Image from Steve Bowers

A scion is a full or partial copy of a sophont, specifically designed to go forth and gather experiences or carry out duties on behalf of the original. The term is usually reserved for a copy on the same substrate: a biont's scion is also biological, a vec's scion is also mechanical, and so on. Most commonly the scion is superficially identical to eir original, or is at least recognizably similar in appearance and behaviour, though over periods of long separation the two may diverge. Biological scions who are identical in every significant way to their original are known as bioxoxes. Beings who serve transapients in a similar way but are of a lower toposophic level than their original are not called scions; they are referred to as a proxavs, fragments, or avatars, depending on their purpose and origin.

Scions usually either report back verbally or else upload their memories. They may do this at the conclusion of their mission, or on a scheduled basis if their task is long term. What happens after the scion has accomplished whatever e was sent to do varies quite strongly according to local law, custom, and religion, and according to the desires of the scion's creator. Some scions are designed to have an extremely short lifespan, and will expire after a pre-determined time whether or not eir mission is complete. Others will be merged with their original and "blanked" after memory uploading and sent out once again as a new copy. Still others continue to develop as separate beings, and are regarded as heirs or descendants of their original. Most time-limited copies are designed not to regard themselves as separate beings, and are perfectly content to expire after they have completed their work. This is most commonly the case in some more densely settled regions, in compliance with local reproduction and population control statutes. On the other hand, longer term scions may merely feel some loyalty towards their original, and an impulse to report back periodically. Such compulsions may fade over time as the scion becomes eir own individual, however.

The legal and social status of a scion varies strongly from place to place in the Terragen sphere. In some places a scion can be destroyed (some would say murdered) with only a small penalty, or without any penalty at all. In most civilized regions however a scion has full sophont rights, and in many places it is illegal to create a scion with a slave mentality or with a lifespan shorter than that of the original. In combination with typical reproduction statutes, this means that in many places either the scion is legally no different from a son, daughter, clone, engenerated full copy, or some other descendant of the original. The periphery of the Terragen expanse is much more variable in its treatment of scions, so Sephirotic polities receive a steady trickle of scion refugees, and watchdog organizations such as the Francisclarans have publicized a number of horrific cases of scion abuse in some of the non-Sephirotic civilizations.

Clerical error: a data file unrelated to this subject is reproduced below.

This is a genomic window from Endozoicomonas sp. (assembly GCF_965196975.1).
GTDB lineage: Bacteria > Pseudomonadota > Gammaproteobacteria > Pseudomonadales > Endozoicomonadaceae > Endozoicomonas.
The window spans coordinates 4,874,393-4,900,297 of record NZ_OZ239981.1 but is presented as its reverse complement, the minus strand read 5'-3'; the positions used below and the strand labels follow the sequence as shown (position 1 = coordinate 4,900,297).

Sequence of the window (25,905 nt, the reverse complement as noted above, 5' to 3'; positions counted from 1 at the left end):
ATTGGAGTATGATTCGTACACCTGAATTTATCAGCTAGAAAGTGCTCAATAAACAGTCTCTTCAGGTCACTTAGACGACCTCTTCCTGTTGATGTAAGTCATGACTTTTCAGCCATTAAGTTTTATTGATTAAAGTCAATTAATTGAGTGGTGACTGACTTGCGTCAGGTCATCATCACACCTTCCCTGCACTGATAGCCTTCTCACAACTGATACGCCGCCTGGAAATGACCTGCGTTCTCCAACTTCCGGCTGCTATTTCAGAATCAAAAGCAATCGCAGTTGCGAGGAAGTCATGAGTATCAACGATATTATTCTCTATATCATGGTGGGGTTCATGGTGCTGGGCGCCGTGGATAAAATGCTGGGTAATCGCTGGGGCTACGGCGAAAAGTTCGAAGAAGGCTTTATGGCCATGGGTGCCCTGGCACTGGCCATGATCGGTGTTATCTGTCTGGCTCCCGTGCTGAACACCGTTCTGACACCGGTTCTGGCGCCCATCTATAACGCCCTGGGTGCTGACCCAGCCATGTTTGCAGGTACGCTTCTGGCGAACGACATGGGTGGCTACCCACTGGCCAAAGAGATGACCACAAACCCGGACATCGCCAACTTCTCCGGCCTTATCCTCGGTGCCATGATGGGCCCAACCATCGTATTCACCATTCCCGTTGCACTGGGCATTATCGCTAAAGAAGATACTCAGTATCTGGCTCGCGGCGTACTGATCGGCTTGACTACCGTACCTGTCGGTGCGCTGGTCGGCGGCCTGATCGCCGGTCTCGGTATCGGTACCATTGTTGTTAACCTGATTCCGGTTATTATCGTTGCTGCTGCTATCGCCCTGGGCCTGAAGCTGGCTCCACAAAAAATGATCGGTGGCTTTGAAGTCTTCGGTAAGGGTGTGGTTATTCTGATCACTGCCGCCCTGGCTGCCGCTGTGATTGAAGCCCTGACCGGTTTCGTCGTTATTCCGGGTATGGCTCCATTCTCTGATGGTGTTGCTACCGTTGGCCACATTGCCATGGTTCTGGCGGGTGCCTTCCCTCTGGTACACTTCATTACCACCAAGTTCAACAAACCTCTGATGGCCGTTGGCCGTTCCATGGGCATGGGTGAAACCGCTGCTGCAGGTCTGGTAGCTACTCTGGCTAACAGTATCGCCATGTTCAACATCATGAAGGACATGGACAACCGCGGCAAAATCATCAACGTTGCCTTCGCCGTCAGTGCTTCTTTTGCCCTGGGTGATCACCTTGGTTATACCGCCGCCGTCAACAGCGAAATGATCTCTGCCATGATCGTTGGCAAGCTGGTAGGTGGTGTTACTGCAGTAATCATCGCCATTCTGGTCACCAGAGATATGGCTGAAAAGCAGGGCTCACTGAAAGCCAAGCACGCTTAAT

The Magellans, especially Magellan IV, XII, and XIX, all famous human nearbaseline explorers and news journalists along the periphery of the Terragen expanse, are a well known instance of scions who are far better known than their original. They are somewhat enhanced copies of an obscure 97th century Inner Sphere zar named John Xiang, who lived an undistinguished life on public support in a series of autotopias in the Terran Federation and who eventually died without backup in a trivial sports accident. Even the Magellans themselves have largely forgotten him.

The entire population of Balance Wheel, on the Metasoft periphery, still consists of specialized subordinate scions of a single vec named Mainspring. A similar arrangement involving scions of a sybont named Mencius existed until recently in the system (named, rather unimaginatively, after Mencius emself) on the NoCoZo border, but after nearly four centuries of rule Mencius was overthrown in a popular revolution and exiled. The population of the Mencius system still consists primarily of Mencius' copies, but they have diverged over time and the region is evolving into a more typical diverse set of NoCoZo neo-libertarian polities.

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Development Notes
Text by Stephen Inniss
Initially published on 03 December 2005.